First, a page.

State Dept Travel Advisory - Level 2

US State Department Issues Level 2 Travel Advisory for Mexico

Acapulco Mexico police force replaced by Federal authorities

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On September 25th, the Federal and state authorities in Mexico disarmed the city of Acapulco's entire police force as they investigate possible ties to drug gangs, according to the US Embassy in Mexico.

This news supports the action taken by the US State Department on August 22, 2018, when it elevated its Travel Advisory status to Level 2: Exercise Increased Caution, for all of Mexico.

The State Department Advisory for Mexico said ‘State Department employees are prohibited from intercity travel after dark in many areas because of violent crimes, such as homicide, kidnapping, carjacking, and robbery, which is widespread.’

Additionally, this State Department says Americans should not travel to certain areas in Mexico and has issued Level 4, Do Not Travel Advisories for:

  • Tamaulipas state
  • Sinaloa state
  • Michoacán state

Despite the State Department’s travel advisories, Mexico's tourism continues unabated.

In 2017, more than 35 million Americans traveled to Mexico, up from 20 million five years ago.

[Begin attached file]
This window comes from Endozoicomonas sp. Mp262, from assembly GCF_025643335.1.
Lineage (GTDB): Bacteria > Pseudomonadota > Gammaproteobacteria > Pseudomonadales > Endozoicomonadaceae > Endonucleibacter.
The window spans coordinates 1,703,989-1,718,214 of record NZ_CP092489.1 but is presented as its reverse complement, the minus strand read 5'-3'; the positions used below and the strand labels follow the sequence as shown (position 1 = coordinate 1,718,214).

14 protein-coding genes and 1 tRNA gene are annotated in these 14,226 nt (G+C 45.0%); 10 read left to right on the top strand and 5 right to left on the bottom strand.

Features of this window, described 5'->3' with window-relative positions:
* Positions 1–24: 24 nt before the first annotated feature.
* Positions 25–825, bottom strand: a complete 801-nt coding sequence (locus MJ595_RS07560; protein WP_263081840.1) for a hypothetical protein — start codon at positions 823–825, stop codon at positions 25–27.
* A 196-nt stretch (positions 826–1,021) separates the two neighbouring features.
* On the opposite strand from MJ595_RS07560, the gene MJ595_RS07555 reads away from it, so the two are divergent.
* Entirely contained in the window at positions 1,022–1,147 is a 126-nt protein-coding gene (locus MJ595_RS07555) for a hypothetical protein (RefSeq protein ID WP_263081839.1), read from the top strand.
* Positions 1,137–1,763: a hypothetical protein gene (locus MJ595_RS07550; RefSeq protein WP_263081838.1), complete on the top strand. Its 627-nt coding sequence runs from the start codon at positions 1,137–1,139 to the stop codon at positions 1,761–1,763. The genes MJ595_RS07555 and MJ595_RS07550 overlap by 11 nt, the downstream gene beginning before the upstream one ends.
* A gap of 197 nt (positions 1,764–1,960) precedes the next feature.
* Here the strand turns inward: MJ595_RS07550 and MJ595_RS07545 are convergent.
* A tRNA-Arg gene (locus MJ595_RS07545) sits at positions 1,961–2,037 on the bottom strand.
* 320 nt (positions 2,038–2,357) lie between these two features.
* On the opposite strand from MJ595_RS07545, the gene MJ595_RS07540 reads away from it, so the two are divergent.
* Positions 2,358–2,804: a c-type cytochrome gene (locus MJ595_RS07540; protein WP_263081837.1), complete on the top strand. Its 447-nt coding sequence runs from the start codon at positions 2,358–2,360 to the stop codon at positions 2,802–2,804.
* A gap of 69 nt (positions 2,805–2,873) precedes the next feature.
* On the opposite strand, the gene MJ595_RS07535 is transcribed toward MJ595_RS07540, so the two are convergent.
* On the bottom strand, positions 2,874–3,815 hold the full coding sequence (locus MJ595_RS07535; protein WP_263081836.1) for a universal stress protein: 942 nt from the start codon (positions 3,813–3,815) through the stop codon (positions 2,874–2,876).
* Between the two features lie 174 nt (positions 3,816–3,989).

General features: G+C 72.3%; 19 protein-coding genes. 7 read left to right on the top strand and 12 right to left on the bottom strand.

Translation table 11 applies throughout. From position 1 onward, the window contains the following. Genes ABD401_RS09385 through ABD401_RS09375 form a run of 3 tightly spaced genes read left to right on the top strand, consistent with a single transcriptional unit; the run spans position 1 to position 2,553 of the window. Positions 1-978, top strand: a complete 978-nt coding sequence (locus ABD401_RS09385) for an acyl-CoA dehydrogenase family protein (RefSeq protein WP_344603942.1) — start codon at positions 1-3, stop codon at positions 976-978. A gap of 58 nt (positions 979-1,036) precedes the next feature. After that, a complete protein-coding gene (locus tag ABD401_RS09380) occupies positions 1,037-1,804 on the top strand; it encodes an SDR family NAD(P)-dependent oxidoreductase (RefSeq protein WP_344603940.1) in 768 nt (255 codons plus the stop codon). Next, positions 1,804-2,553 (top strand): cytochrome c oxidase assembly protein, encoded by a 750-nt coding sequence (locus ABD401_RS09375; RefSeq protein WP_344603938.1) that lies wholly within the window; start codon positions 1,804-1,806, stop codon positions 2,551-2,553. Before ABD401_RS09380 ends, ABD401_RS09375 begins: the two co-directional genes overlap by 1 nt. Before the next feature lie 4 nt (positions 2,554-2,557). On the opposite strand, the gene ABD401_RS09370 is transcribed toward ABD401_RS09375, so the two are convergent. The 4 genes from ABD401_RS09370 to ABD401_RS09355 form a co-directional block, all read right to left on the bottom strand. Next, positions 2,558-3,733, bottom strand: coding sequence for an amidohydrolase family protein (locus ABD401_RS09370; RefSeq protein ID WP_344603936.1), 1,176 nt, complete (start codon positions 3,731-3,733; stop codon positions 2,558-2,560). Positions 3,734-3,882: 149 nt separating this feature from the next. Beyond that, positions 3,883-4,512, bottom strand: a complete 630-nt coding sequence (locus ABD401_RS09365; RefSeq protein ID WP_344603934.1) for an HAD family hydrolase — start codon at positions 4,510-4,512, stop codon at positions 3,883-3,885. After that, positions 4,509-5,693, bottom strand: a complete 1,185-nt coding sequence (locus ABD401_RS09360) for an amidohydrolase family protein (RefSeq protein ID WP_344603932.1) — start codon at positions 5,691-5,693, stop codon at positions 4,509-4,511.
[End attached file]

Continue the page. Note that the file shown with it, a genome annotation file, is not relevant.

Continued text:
The good news from the State Department is that there are still plenty of areas that it considers safe for tourists.

There are no U.S. government restrictions for travel in Baja California Sur, which includes the tourist areas of Cabo San Lucas, San Jose del Cabo, and La Paz.

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Moreover, the US State Department suggests visitors to Mexico should enroll in the Smart Traveler Enrollment Program (STEP) to receive US Embassy security updates.

From an infectious disease perspective, the Centers for Disease Control and Prevention (CDC) had not issued a Travel Health Alert for Mexico as of September 7, 2018.

But, on December 5, 2017, the CDC said visitors to Mexico should be up to date on routine vaccinations, such as the MMR, diphtheria-tetanus-pertussis, varicella, polio, and the yearly flu vaccination.

Additionally, the CDC recommends the hepatitis A and typhoid vaccines for most travelers.

Since the Zika virus is an ongoing risk in Mexico, the CDC says pregnant women should not travel to Mexico because the Zika virus has been found to cause serious birth defects.

The CDC says USA citizens should always have a contingency plan for emergency situations, such as this Traveler’s Checklist.

USA citizens can easily schedule a pre-trip travel vaccination review from local pharmacies at Vax-Before-Travel.